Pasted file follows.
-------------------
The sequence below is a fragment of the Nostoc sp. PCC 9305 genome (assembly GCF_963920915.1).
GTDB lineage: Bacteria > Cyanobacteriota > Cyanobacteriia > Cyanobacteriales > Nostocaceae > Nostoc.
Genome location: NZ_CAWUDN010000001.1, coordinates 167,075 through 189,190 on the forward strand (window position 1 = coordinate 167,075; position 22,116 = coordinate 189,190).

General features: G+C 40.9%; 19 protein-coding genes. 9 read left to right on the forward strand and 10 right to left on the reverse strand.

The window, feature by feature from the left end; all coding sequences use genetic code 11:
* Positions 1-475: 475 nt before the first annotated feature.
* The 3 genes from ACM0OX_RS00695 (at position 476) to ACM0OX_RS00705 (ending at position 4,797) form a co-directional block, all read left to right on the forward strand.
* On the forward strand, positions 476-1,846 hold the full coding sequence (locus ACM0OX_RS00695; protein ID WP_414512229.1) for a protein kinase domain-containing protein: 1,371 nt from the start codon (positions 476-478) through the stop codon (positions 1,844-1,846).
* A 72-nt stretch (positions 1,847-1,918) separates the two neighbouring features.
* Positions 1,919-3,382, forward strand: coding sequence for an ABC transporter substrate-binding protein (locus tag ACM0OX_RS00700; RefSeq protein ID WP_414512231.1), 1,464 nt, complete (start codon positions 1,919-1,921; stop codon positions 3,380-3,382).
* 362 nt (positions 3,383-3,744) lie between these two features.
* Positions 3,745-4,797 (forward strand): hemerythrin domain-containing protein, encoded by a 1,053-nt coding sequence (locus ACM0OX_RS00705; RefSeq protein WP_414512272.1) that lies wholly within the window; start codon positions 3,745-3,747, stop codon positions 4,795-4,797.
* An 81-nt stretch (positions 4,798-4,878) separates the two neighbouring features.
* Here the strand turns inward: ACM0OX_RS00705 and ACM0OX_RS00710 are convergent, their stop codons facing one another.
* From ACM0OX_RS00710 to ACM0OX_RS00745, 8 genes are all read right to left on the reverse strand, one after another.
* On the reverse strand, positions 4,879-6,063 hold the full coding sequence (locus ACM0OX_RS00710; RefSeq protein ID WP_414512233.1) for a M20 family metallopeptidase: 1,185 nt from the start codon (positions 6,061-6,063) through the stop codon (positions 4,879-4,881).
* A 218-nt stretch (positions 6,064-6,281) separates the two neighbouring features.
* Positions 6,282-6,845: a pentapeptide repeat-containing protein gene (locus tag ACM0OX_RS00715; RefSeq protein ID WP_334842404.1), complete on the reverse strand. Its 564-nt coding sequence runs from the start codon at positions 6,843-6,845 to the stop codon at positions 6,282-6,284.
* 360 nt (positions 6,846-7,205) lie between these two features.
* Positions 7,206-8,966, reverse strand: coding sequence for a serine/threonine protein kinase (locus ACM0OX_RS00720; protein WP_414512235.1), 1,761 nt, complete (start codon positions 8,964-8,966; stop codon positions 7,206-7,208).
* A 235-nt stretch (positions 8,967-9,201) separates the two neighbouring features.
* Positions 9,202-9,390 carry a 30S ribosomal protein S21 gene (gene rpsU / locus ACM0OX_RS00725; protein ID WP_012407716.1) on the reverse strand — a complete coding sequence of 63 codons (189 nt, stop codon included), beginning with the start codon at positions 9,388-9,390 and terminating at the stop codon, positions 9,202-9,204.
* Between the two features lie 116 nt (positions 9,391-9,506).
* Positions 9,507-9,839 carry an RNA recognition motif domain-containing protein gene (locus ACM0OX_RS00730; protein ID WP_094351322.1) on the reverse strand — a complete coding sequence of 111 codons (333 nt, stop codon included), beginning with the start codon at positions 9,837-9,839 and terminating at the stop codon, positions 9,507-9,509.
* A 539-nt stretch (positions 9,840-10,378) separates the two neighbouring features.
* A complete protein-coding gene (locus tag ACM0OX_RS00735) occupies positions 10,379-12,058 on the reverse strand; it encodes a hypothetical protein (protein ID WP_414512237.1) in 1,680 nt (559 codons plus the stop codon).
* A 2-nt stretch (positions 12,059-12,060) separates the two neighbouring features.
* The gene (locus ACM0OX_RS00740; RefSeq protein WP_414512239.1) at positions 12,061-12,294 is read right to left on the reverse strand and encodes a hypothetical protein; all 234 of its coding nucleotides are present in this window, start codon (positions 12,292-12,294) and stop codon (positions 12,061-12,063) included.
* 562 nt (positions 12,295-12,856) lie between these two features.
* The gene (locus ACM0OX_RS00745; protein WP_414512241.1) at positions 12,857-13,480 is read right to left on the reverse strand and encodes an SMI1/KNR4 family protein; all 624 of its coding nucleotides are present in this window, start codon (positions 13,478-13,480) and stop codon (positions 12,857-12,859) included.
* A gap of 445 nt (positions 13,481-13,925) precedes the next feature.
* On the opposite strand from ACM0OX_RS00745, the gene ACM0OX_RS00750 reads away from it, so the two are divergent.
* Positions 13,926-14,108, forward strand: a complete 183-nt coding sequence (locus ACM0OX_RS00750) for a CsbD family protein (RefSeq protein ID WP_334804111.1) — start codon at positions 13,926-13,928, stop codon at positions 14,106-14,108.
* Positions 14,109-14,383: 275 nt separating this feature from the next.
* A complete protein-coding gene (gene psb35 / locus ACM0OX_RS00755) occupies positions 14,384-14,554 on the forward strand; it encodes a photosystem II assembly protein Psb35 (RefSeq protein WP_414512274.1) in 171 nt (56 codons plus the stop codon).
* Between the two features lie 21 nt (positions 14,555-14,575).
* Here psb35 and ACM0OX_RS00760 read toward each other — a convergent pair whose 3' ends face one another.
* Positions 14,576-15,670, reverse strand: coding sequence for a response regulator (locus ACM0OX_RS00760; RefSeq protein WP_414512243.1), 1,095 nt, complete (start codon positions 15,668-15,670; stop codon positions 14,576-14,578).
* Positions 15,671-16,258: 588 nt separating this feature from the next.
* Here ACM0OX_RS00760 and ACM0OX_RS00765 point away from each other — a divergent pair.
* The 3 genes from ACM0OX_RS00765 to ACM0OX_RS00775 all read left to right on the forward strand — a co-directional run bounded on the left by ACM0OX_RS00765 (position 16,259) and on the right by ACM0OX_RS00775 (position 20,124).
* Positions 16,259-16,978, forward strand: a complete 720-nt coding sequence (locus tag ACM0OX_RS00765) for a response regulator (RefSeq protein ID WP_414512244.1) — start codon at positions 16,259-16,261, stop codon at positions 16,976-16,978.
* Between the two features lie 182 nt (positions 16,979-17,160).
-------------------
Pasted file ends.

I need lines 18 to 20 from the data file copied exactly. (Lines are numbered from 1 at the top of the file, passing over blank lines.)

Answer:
* Positions 6,282-6,845: a pentapeptide repeat-containing protein gene (locus tag ACM0OX_RS00715; RefSeq protein ID WP_334842404.1), complete on the reverse strand. Its 564-nt coding sequence runs from the start codon at positions 6,843-6,845 to the stop codon at positions 6,282-6,284.
* 360 nt (positions 6,846-7,205) lie between these two features.
* Positions 7,206-8,966, reverse strand: coding sequence for a serine/threonine protein kinase (locus ACM0OX_RS00720; protein WP_414512235.1), 1,761 nt, complete (start codon positions 8,964-8,966; stop codon positions 7,206-7,208).